The sun is reaching its apex now and the time to fire the cannon draws near. There is already a thick crowd gathering around where the demonstration takes place. A five-man gun crew in neat black uniforms with red collars and gold buttons, and pillbox hats with gold bands around the forehead are manning one of the smallest cannons in the citadel. Another Highlands soldier in traditional kilt and furry codpiece steps forward and orates to the crowd.
“Pretty much ever since the city was founded in 1749, ever since there has been some sort of fort on this hill, they have always fired a cannon at lunchtime.” He adds, “because that’s the most important meal of the day.” A few people laugh at his witty quip and he goes on while behind him the five man crew begins shifting the cannon into place and aiming it.
First they adjust the angle of the cannon by removing a wooden wedge from underneath the back end and pulling in or out another wooden wedge beneath it. The cannon is so heavy that it takes two men with wooden poles to lift it up with leverage power for the few seconds that it takes the aimer to find the right alignment. The aimer barks an order and the men lower the cannon, remove their poles, and precisely lay them on the ground.
“Clear the vent!” he shouts and the number four gunman runs to the end of the cannon and unties a length of rope which is holding an angled piece of metal on top of the fuse hole. After folding the rope in his hand, he pulls something that looks like a car’s dipstick from somewhere in the cannon and drives it into the hole clearing any debris that may be there.
“Search the gun!” the number five gunman shouts and number four picks up a long wooden pole with a rounded end from the ground, holding it at a perfect 90 degree angle and turning with regimental efficiency back to the cannon where he hands it to the gunman standing at the mouth of the gun who then lowers it, straightens, and drives into the chamber back and forth clearing what debris might be there. Job done, he hands it back to number four who returns it to the same place on the ground, holding it 90 degrees again and slowly, slowly lowering it down and laying it along the grass bank.
The five gunmen all stand in position; one at the end of the cannon and two on either side. Here they stand and wait for the 5 minute mark. When the time comes they take a 1-pound charge of black powder and load it into the gun using a long staff called a rammer to pack it down into the back of the cannon. Number four then takes a priming iron and rams it down the fuse hole to loosen up the black power below. The team all return to their places and the leader calls out another order. All five gunmen grab wooden poles which are square in end three feet and move the cannon forward on its wheels by using the poles for leverage.
The aimer shouts, “Halt!” and they all stop. Next they trail the gun, and this involves more leverage on both sides of the gun. The soldiers use their poles to adjust the cannon right or left on order. “Right!—Left!—Aim!—Halt!—Ready!”
They lay down their poles and the number five gunner, who stands at the back of the cannon on the aimer’s left, removes something from his pocket which appears to be a length of rope about three feet long. It is actually no rope at all, but a ‘friction tube’ and it’s what they use to light the cannon. It’s a brass tube filled with gunpowder and small loop that the user can pull on when ready. He inserts the end of the tube into the fuse vent, and when the moment comes he simply pulls on the loop and creates enough friction to ignite the small amount of black power in the tube, sending sparks down into the vent, and igniting the charge in the gun.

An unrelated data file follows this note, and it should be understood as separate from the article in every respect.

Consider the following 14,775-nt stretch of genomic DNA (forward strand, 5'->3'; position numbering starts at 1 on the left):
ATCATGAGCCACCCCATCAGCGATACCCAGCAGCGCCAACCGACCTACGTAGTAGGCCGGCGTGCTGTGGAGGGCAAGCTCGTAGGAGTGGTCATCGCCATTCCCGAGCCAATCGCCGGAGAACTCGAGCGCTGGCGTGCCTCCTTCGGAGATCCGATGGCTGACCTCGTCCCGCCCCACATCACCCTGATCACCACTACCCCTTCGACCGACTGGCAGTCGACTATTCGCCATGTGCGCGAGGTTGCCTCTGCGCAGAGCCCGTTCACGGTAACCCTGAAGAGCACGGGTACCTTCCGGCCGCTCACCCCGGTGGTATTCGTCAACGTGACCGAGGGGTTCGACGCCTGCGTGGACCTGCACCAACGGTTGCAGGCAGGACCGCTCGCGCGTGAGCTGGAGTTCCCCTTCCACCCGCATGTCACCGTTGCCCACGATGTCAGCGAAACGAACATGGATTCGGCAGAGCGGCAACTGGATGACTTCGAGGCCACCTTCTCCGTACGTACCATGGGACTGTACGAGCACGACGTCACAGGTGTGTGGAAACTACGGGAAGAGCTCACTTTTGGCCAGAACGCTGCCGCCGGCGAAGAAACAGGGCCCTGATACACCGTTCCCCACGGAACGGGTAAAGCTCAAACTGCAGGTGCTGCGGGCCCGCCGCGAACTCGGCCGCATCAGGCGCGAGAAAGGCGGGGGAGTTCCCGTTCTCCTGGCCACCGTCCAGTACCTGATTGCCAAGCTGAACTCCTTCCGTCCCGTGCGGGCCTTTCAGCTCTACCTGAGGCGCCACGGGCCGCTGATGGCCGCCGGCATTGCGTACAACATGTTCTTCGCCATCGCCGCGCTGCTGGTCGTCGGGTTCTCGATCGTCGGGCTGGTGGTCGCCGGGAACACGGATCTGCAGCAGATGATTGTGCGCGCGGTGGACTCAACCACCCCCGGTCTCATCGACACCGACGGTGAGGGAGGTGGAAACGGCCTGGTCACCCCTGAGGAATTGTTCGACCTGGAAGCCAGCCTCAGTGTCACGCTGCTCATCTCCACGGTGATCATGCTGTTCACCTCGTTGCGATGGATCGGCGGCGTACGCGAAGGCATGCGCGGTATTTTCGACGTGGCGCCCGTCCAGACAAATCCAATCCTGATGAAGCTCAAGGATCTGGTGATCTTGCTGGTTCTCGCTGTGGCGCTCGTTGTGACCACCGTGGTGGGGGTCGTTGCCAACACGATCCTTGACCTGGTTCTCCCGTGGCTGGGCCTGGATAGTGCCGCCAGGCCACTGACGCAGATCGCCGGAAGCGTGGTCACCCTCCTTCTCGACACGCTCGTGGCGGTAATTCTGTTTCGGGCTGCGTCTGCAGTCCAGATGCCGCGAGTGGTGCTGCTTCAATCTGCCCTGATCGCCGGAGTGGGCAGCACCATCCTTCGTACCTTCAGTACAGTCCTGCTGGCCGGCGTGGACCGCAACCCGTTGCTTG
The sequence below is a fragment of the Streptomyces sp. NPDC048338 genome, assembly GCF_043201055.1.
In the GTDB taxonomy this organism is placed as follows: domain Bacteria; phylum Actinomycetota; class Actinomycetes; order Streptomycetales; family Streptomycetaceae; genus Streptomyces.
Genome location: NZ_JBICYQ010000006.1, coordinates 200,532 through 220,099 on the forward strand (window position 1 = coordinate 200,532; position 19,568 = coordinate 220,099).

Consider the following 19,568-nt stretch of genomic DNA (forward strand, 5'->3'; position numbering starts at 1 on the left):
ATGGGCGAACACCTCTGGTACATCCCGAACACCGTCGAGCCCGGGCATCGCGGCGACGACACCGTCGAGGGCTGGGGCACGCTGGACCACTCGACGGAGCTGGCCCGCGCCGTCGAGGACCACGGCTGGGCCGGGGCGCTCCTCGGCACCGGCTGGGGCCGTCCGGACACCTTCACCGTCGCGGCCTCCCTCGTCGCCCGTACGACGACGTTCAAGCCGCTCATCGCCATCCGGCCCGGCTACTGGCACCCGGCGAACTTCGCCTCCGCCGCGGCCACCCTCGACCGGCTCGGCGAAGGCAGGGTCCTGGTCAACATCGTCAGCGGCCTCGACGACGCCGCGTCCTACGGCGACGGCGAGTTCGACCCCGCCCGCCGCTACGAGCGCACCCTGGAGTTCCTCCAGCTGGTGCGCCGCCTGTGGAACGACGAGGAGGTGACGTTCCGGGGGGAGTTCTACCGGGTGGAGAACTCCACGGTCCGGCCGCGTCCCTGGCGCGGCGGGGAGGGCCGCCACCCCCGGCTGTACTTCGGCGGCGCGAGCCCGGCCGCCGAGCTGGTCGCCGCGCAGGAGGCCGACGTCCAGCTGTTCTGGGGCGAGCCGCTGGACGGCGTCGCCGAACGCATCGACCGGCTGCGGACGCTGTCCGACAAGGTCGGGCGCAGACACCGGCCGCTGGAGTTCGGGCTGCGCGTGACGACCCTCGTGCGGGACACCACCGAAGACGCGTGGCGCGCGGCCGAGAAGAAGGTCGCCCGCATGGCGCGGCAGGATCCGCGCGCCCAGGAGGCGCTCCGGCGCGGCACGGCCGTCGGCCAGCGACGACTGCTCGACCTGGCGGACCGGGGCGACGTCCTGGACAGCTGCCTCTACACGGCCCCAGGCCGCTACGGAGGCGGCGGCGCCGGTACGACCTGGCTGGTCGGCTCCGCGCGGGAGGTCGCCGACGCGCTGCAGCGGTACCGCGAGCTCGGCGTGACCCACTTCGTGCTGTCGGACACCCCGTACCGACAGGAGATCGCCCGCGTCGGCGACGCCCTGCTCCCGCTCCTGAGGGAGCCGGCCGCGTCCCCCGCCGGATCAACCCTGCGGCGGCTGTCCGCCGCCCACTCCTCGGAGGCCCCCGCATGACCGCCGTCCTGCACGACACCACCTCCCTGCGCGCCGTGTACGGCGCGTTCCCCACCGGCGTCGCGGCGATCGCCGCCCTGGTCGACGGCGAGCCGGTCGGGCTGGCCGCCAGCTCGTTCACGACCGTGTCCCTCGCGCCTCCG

Number five stands at attention ready to insert the tube when the order comes, and all his soldier brothers in their positions, but there are still a few minutes until high noon so they wait. They wait and wait for what feels like a fortnight frozen in their positions and baking in the strengthening sunlight of the day. We are all quiet and pensive as we wait with them.
“30 seconds!” one of the gunmen calls out and a light murmur passes through the crowd. Number five unravels the friction tube and inserts the end into the fuse vent, stands aside holding it up like a detonation switch. Time passes.
“Signal gun ready, Sergeant Major,” one of the gunmen says.
Somewhere in the distance the hum of bagpipes wails through the silence, growing louder and clearer as the final seconds tick down.
“Timer over run!”
Number five pulls the lanyard and a resounding blast resonates through the city streets and skyscrapers, echoes off the ceiling of heaven and the floor of hell, hits us like an electric shock and sends the cannon reeling backward in a cloud of smoke. Everyone applauds and my ears ring like church bells just from that one blast, and it wasn’t even a very big one. Immediately I imagine seasoned veterans going deaf from being around protracted gun battles with cannons even larger and louder this one firing constantly. This one is just a little guy as far as cannons go, and I can’t image what one of the mammoth-sized 18-inch guns would sound like.
Everyone wants to get their picture taken with the gun crew and I, standing at the front, edge my way in and beat the crowds to get in first. After this I spend a little more time wandering the grounds and exploring the war museums which feature weaponry, uniforms, and supplies from bygone eras. I think about my grandfather again, especially in the WW2 exhibits. I don’t know if I stepped in the places where he stepped, but in this place I can feel a little closer to him even though he passed nine years ago. He played a role in history that I could never play, and I could never come to the Citadel for the same reason as he, but here I am and I will never forget it.
The day is evermore hot and bright when I leave. When I reach the gates I see the same blonde soldier who I spoke to at the start of my trip. “Well that was quite a visit!” he beamed. And it was indeed. All I can do is thank him and shake his hand as I leave that compound eager to see what else Halifax has to offer.